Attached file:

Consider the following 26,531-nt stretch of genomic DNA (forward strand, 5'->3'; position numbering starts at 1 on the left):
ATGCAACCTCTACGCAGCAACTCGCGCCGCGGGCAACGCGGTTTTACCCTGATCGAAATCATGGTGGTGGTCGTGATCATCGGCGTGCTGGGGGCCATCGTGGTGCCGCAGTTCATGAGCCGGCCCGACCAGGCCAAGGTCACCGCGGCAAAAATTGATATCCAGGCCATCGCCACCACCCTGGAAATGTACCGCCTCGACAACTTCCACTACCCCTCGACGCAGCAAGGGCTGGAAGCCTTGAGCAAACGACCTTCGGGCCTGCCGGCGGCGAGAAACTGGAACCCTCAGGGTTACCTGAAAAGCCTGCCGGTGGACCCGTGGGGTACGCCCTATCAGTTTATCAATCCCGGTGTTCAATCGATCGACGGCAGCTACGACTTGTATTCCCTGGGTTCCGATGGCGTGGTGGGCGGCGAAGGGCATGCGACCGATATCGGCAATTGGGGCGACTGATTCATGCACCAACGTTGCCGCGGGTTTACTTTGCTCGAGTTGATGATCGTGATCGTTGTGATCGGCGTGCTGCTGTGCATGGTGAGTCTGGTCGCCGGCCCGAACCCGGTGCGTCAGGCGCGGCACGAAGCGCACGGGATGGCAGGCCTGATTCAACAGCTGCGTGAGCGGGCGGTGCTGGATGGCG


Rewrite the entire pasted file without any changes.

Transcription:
Consider the following 26,531-nt stretch of genomic DNA (forward strand, 5'->3'; position numbering starts at 1 on the left):
ATGCAACCTCTACGCAGCAACTCGCGCCGCGGGCAACGCGGTTTTACCCTGATCGAAATCATGGTGGTGGTCGTGATCATCGGCGTGCTGGGGGCCATCGTGGTGCCGCAGTTCATGAGCCGGCCCGACCAGGCCAAGGTCACCGCGGCAAAAATTGATATCCAGGCCATCGCCACCACCCTGGAAATGTACCGCCTCGACAACTTCCACTACCCCTCGACGCAGCAAGGGCTGGAAGCCTTGAGCAAACGACCTTCGGGCCTGCCGGCGGCGAGAAACTGGAACCCTCAGGGTTACCTGAAAAGCCTGCCGGTGGACCCGTGGGGTACGCCCTATCAGTTTATCAATCCCGGTGTTCAATCGATCGACGGCAGCTACGACTTGTATTCCCTGGGTTCCGATGGCGTGGTGGGCGGCGAAGGGCATGCGACCGATATCGGCAATTGGGGCGACTGATTCATGCACCAACGTTGCCGCGGGTTTACTTTGCTCGAGTTGATGATCGTGATCGTTGTGATCGGCGTGCTGCTGTGCATGGTGAGTCTGGTCGCCGGCCCGAACCCGGTGCGTCAGGCGCGGCACGAAGCGCACGGGATGGCAGGCCTGATTCAACAGCTGCGTGAGCGGGCGGTGCTGGATGGCG